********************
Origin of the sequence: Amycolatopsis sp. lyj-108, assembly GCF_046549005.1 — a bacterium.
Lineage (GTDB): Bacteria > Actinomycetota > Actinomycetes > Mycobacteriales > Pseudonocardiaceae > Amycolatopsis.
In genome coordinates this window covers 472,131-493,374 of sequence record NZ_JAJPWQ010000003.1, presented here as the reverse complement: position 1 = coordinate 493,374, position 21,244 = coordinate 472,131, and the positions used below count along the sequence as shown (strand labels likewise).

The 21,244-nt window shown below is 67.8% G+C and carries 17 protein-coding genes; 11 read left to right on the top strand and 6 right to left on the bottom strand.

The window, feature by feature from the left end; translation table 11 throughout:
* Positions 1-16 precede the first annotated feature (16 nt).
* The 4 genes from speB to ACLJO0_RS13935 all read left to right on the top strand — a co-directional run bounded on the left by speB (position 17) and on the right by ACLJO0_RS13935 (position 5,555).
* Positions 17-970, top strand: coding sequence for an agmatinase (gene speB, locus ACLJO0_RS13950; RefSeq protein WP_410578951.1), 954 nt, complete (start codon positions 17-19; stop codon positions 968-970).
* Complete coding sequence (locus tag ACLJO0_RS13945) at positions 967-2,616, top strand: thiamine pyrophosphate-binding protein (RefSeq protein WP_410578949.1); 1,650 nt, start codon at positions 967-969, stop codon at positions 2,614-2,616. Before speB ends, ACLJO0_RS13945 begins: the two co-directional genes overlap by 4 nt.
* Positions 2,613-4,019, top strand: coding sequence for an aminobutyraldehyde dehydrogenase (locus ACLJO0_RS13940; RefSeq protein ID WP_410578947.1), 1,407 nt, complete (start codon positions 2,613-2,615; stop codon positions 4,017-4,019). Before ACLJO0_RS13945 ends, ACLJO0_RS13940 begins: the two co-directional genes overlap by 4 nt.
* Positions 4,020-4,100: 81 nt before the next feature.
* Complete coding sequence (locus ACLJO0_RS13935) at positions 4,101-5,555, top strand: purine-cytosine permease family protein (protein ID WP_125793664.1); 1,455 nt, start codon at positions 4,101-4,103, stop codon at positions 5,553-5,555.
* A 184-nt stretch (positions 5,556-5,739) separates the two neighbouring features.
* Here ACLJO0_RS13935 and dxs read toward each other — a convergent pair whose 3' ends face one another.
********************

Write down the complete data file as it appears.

Origin of the sequence: Amycolatopsis sp. lyj-108, assembly GCF_046549005.1 — a bacterium.
Lineage (GTDB): Bacteria > Actinomycetota > Actinomycetes > Mycobacteriales > Pseudonocardiaceae > Amycolatopsis.
In genome coordinates this window covers 472,131-493,374 of sequence record NZ_JAJPWQ010000003.1, presented here as the reverse complement: position 1 = coordinate 493,374, position 21,244 = coordinate 472,131, and the positions used below count along the sequence as shown (strand labels likewise).

The 21,244-nt window shown below is 67.8% G+C and carries 17 protein-coding genes; 11 read left to right on the top strand and 6 right to left on the bottom strand.

The window, feature by feature from the left end; translation table 11 throughout:
* Positions 1-16 precede the first annotated feature (16 nt).
* The 4 genes from speB to ACLJO0_RS13935 all read left to right on the top strand — a co-directional run bounded on the left by speB (position 17) and on the right by ACLJO0_RS13935 (position 5,555).
* Positions 17-970, top strand: coding sequence for an agmatinase (gene speB, locus ACLJO0_RS13950; RefSeq protein WP_410578951.1), 954 nt, complete (start codon positions 17-19; stop codon positions 968-970).
* Complete coding sequence (locus tag ACLJO0_RS13945) at positions 967-2,616, top strand: thiamine pyrophosphate-binding protein (RefSeq protein WP_410578949.1); 1,650 nt, start codon at positions 967-969, stop codon at positions 2,614-2,616. Before speB ends, ACLJO0_RS13945 begins: the two co-directional genes overlap by 4 nt.
* Positions 2,613-4,019, top strand: coding sequence for an aminobutyraldehyde dehydrogenase (locus ACLJO0_RS13940; RefSeq protein ID WP_410578947.1), 1,407 nt, complete (start codon positions 2,613-2,615; stop codon positions 4,017-4,019). Before ACLJO0_RS13945 ends, ACLJO0_RS13940 begins: the two co-directional genes overlap by 4 nt.
* Positions 4,020-4,100: 81 nt before the next feature.
* Complete coding sequence (locus ACLJO0_RS13935) at positions 4,101-5,555, top strand: purine-cytosine permease family protein (protein ID WP_125793664.1); 1,455 nt, start codon at positions 4,101-4,103, stop codon at positions 5,553-5,555.
* A 184-nt stretch (positions 5,556-5,739) separates the two neighbouring features.
* Here ACLJO0_RS13935 and dxs read toward each other — a convergent pair whose 3' ends face one another.